Yes, this movie HAS to be made :D

It's not about the accident itself, nor is it about the horrifying consequences that mankind's terrible environmental politic will have on this earth (and so on)... It's a nice little horror flick, a marriage between 28 Days Later (with better cinematography and end), Blair Witch Project (with better cinematography, sound, script, acting, story etcetera) and several other good films, PLUS it actually has some unique features in it, believe it or not! The language spoken will not be english with poorly impersonated russian "accent", but rather genuine russian and ukrainian, and in the present-day part, polish.

Okay, to make things a bit more clear: The main story is about a group of adventurous polish dudes and chicks who manage to sneak into the area and get past the guards that, eh, guard it. They are "professional" adventurers, so they have professional equipment (HD cameras and such). We alternate between seing the story from their perspective and from a more cinematic one (I have great plans for this). So anyway, they manage to make their way into the deserted town Pripyat, only to discover it is not as deserted as it seems. And then they have to fight for survival and so on. I don't want to give out more details than that so of course it may seem a bit mainstream and boring, but that's just for safety reasons. :P

Oh, and another thing. No one in this film will perform any sexual act. Now, THAT'S something you haven't seen before in this type of movie ;)
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#10 John Holland

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Posted 16 December 2006 - 11:52 AM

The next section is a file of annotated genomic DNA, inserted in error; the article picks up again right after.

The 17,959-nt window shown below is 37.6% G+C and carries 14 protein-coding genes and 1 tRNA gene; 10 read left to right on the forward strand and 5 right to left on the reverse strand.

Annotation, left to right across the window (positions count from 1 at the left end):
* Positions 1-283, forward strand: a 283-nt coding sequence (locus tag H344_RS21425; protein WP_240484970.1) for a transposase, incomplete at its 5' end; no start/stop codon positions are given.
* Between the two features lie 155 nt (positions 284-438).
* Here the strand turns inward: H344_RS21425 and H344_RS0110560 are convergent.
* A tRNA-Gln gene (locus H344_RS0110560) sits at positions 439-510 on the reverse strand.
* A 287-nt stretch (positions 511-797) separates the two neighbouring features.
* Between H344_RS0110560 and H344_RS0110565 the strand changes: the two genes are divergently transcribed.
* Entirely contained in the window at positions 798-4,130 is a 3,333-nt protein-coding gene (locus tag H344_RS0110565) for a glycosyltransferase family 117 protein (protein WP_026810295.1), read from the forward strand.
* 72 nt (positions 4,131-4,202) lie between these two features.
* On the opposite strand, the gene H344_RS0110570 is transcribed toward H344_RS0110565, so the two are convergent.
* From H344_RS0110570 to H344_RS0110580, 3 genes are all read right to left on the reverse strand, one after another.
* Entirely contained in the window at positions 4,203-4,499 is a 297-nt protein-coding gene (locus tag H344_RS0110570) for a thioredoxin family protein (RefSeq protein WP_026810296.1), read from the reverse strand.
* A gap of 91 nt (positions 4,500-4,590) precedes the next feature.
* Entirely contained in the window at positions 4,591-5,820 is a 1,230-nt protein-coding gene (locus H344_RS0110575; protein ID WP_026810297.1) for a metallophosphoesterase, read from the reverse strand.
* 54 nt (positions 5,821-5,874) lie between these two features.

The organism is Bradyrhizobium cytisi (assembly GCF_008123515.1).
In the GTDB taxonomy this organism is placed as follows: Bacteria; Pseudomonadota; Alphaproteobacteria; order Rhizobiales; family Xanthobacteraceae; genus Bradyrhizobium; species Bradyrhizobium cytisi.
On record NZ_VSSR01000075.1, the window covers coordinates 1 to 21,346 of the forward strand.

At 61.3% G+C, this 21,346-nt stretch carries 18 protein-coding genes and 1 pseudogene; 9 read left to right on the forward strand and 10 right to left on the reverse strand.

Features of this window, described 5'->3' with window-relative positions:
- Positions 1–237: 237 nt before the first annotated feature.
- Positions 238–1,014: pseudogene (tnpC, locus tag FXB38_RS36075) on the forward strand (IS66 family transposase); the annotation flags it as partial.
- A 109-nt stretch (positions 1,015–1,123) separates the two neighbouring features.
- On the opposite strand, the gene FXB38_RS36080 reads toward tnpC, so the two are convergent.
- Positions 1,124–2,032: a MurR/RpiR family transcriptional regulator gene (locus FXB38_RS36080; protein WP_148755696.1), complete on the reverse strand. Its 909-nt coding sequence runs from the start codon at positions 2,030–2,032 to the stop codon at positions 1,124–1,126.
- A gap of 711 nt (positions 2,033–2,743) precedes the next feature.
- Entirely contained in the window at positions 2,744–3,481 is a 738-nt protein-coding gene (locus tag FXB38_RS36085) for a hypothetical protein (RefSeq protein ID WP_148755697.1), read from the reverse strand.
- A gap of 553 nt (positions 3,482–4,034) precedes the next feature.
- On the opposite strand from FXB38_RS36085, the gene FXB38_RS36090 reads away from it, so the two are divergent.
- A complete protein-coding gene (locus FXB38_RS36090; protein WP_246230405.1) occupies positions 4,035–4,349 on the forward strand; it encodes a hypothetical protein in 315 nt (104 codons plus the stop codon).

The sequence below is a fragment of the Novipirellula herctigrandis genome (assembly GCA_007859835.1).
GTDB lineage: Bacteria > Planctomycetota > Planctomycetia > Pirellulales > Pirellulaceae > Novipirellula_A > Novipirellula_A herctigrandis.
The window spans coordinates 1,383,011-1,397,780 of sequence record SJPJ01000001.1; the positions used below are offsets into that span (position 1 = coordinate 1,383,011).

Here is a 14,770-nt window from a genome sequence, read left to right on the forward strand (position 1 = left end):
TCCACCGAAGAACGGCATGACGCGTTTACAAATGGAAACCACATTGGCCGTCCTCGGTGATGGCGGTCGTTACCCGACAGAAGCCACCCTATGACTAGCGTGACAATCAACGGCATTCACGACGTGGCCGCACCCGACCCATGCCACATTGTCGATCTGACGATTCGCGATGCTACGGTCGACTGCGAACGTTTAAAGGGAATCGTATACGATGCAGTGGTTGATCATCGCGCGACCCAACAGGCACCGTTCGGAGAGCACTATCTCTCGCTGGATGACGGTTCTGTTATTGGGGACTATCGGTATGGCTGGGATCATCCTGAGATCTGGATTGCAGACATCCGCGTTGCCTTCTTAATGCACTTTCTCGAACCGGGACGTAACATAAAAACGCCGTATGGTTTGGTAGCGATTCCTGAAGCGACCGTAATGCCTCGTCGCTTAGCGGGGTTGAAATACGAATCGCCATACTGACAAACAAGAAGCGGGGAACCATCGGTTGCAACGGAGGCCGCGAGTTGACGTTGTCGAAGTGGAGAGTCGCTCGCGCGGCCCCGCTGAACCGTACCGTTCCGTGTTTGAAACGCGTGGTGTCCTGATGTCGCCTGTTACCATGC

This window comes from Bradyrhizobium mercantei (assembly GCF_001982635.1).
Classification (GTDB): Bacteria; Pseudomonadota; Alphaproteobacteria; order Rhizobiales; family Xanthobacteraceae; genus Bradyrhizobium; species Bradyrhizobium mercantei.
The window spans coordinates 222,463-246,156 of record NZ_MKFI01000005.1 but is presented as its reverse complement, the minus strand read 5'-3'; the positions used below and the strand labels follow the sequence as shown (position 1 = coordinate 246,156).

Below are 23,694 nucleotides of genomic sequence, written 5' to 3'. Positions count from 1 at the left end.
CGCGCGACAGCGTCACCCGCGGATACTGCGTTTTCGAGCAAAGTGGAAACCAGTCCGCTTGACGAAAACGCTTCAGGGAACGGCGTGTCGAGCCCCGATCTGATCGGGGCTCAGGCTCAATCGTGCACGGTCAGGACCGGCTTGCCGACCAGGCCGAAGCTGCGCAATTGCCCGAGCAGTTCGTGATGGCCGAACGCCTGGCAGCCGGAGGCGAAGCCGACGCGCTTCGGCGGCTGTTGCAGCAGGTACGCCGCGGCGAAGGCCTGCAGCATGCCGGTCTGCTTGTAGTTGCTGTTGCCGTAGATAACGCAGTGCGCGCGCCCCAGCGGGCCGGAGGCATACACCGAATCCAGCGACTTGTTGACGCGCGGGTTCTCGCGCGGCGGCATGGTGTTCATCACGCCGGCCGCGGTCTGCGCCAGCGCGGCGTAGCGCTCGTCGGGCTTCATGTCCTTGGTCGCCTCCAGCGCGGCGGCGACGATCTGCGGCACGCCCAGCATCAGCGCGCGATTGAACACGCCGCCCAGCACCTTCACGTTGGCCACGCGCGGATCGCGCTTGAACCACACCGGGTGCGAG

Hi think you really have lost the plot , making movies is mostly about cheating , if this story of yours was set on the Sun , happy to go there and kill the crew , just as long as equipment is not damaged !!! . John Holland , London/
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#11 Adam Kesher

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Posted 16 December 2006 - 12:03 PM

Hi think you really have lost the plot , making movies is mostly about cheating , if this story of yours was set on the Sun , happy to go there and kill the crew , just as long as equipment is not damaged !!! . John Holland , London/


Yeah I sound like a real monster, don't I? Of course I don't want to endanger any crewmembers, but the whole point of the topic is to explore the technical difficulties in this project. I've read articles about excursions that are being made every day to the site of the accident, tourists that come within a distance of only 100 metres from the actual reactor, and they seem to survive just fine! Now have in mind that Pripyat is located three kilometers from the power plant, and the risks decrease a bit, am I right?

So remember; I don't want to kill my crew, in fact, I love my crew. They are my number one concern. So let's assume I go there myself and shoot those shots, can we focus on the equipment then?
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#12 JD Hartman

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Posted 16 December 2006 - 12:32 PM

Yeah I sound like a real monster, don't I? Of course I don't want to endanger any crewmembers, but the whole point of the topic is to explore the technical difficulties in this project. I've read articles about excursions that are being made every day to the site of the accident, tourists that come within a distance of only 100 metres from the actual reactor, and they seem to survive just fine! Now have in mind that Pripyat is located three kilometers from the power plant, and the risks decrease a bit, am I right?